So when KDeasy came across my desk last week, I was quick to dismiss it as simply being a poor man's alternative to calibre. But now that I have used it for a day I can see that it has value. The Windows software is still rough (there's also an OSX app), and the app doesn't do what I need, but KDeasy does have its strengths.
This tool offers a simple interface for managing the ebooks on your Kindle. It doesn't support any other device, it doesn't convert from other formats to the Kindle format, and it doesn't have any of the ancillary features found in calibre (plugins, gathering news posts, automation, etc).
While those might sound like deficiencies, they are also KDeasy's strengths.
KDeasy has a simple interface which is much less complicated than calibre and thus easier to use. It's Kindle-centric and won't let you do anything without a Kindle plugged in to your PC, but once I connected my Kindle Paperwhite I found it easy to use this tool.
It automatically scanned my Kindle, and on the Library screen it showed me all of the ebooks sitting on that Kindle. From this screen I can double click on a title and edit the metadata:
I can also delete books, select ebooks stored on my PC and load them in the Kindle, or change the cover image.
I know that doesn't sound very impressive, but the lack of features results in a simple interface which is easy to use. Calibre's more complex interface is much more confusing, thus leading to a greater chance of errors.
And KDeasy isn't just simple; it's also automatic. One of the other menus is the Cleaner menu.
Here is where you can tell KDeasy to fix the metadata for your ebooks. The Cleaner only works so long as the screen is visible, but it doesn't actually take that long to run through a few dozen ebooks.
There's also a menu for managing collections, but I can't use it because I am running a firmware later than v5.6.
And last but not least there's a Transfer menu. This is where you can copy some or all of the ebooks off of your Kindle and on to your PC, or vice versa, or from one Kindle to another. This includes the X_Ray, annotation, and other sidecar files, making this the equivalent of backing up the ebooks.
The Transfer menu is not fast, and obviously DRM will be an issue when transferring from one Kindle to another, but this is an easy way to back up the contents of your Kindle.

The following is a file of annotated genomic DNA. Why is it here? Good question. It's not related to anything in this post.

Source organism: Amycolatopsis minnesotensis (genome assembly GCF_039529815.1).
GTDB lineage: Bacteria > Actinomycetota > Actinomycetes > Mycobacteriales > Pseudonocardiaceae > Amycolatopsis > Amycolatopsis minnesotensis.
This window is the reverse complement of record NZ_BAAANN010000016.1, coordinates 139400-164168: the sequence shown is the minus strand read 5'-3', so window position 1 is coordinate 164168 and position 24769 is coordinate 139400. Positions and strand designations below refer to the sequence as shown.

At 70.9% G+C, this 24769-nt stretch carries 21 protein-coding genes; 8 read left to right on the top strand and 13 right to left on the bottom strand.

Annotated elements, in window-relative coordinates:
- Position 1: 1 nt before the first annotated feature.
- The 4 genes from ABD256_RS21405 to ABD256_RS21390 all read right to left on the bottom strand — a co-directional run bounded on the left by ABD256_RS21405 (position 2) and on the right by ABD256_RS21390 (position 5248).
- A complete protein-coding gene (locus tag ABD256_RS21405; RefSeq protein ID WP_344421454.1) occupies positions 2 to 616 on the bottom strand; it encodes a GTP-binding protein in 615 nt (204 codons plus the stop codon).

KDeasy is only a couple weeks old. While it's not a bad tool, it's not without its issues.
- There's no option to drag&drop ebooks and load them on to your Kindle. Similarly, pressing the delete key on your KB won't let you delete files.
- When you load an ebook on to your Kindle, KDeasy does not create a backup copy in its own folders; it only cares about the copy you put on the Kindle.
- The Cleaner didn't fix the disappointing cover images; so long as they were present they were ignored.
- The Transfer menu defaults to the User/Name folder, and not a subfolder. You'll want to choose a folder, otherwise all of the files transferred to your PC will make a mess of the clean and neat organization.
And most importantly, KDeasy is Kindle-centric.
Where calibre is an ebook library tool, KDeasy is only interested in managing ebooks as they relate to your Kindle. It has no option for managing the files you transferred off of your Kindle, and it doesn't exactly make it easy to add more ebooks to your Kindle.
That complete disinterest in the ebook files on your PC makes KDeasy only half as useful as it could be. In fact, aside from the ability to see and edit metadata, KDeasy isn't much more useful in its current state than the file manager in Windows.
KDeasy is simpler than the file manager, though, and that could be enough for some users.
I, however, need Epub support and so I will have to pass.
Have you tried the app? What did you think?